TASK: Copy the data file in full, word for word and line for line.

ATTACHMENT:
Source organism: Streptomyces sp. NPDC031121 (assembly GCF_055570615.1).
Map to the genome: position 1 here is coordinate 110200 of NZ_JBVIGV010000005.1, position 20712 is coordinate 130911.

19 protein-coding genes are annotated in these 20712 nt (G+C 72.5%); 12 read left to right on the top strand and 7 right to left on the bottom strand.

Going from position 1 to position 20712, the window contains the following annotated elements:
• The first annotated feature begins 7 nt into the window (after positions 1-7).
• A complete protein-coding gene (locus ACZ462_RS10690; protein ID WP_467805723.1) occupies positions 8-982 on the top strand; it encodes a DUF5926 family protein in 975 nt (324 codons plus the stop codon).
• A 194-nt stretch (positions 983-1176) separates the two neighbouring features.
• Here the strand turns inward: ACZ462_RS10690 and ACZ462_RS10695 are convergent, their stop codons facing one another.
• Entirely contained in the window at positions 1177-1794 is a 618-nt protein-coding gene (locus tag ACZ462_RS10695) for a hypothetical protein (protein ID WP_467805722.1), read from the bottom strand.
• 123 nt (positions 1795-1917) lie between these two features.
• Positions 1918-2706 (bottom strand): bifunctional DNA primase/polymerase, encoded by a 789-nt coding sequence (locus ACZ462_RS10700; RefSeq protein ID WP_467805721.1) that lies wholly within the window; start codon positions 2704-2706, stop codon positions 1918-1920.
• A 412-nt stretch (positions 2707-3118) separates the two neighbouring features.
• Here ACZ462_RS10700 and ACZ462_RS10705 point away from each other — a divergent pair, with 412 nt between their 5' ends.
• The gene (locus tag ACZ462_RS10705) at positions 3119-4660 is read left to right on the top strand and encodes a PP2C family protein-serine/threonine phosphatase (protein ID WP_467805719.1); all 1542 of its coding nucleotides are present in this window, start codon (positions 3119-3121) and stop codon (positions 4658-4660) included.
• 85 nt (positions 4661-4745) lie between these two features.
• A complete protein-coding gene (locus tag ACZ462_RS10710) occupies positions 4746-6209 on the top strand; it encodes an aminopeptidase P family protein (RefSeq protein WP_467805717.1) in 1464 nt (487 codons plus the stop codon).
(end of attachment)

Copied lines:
Source organism: Streptomyces sp. NPDC031121 (assembly GCF_055570615.1).
Map to the genome: position 1 here is coordinate 110200 of NZ_JBVIGV010000005.1, position 20712 is coordinate 130911.

19 protein-coding genes are annotated in these 20712 nt (G+C 72.5%); 12 read left to right on the top strand and 7 right to left on the bottom strand.

Going from position 1 to position 20712, the window contains the following annotated elements:
• The first annotated feature begins 7 nt into the window (after positions 1-7).
• A complete protein-coding gene (locus ACZ462_RS10690; protein ID WP_467805723.1) occupies positions 8-982 on the top strand; it encodes a DUF5926 family protein in 975 nt (324 codons plus the stop codon).
• A 194-nt stretch (positions 983-1176) separates the two neighbouring features.
• Here the strand turns inward: ACZ462_RS10690 and ACZ462_RS10695 are convergent, their stop codons facing one another.
• Entirely contained in the window at positions 1177-1794 is a 618-nt protein-coding gene (locus tag ACZ462_RS10695) for a hypothetical protein (protein ID WP_467805722.1), read from the bottom strand.
• 123 nt (positions 1795-1917) lie between these two features.
• Positions 1918-2706 (bottom strand): bifunctional DNA primase/polymerase, encoded by a 789-nt coding sequence (locus ACZ462_RS10700; RefSeq protein ID WP_467805721.1) that lies wholly within the window; start codon positions 2704-2706, stop codon positions 1918-1920.
• A 412-nt stretch (positions 2707-3118) separates the two neighbouring features.
• Here ACZ462_RS10700 and ACZ462_RS10705 point away from each other — a divergent pair, with 412 nt between their 5' ends.
• The gene (locus tag ACZ462_RS10705) at positions 3119-4660 is read left to right on the top strand and encodes a PP2C family protein-serine/threonine phosphatase (protein ID WP_467805719.1); all 1542 of its coding nucleotides are present in this window, start codon (positions 3119-3121) and stop codon (positions 4658-4660) included.
• 85 nt (positions 4661-4745) lie between these two features.
• A complete protein-coding gene (locus tag ACZ462_RS10710) occupies positions 4746-6209 on the top strand; it encodes an aminopeptidase P family protein (RefSeq protein WP_467805717.1) in 1464 nt (487 codons plus the stop codon).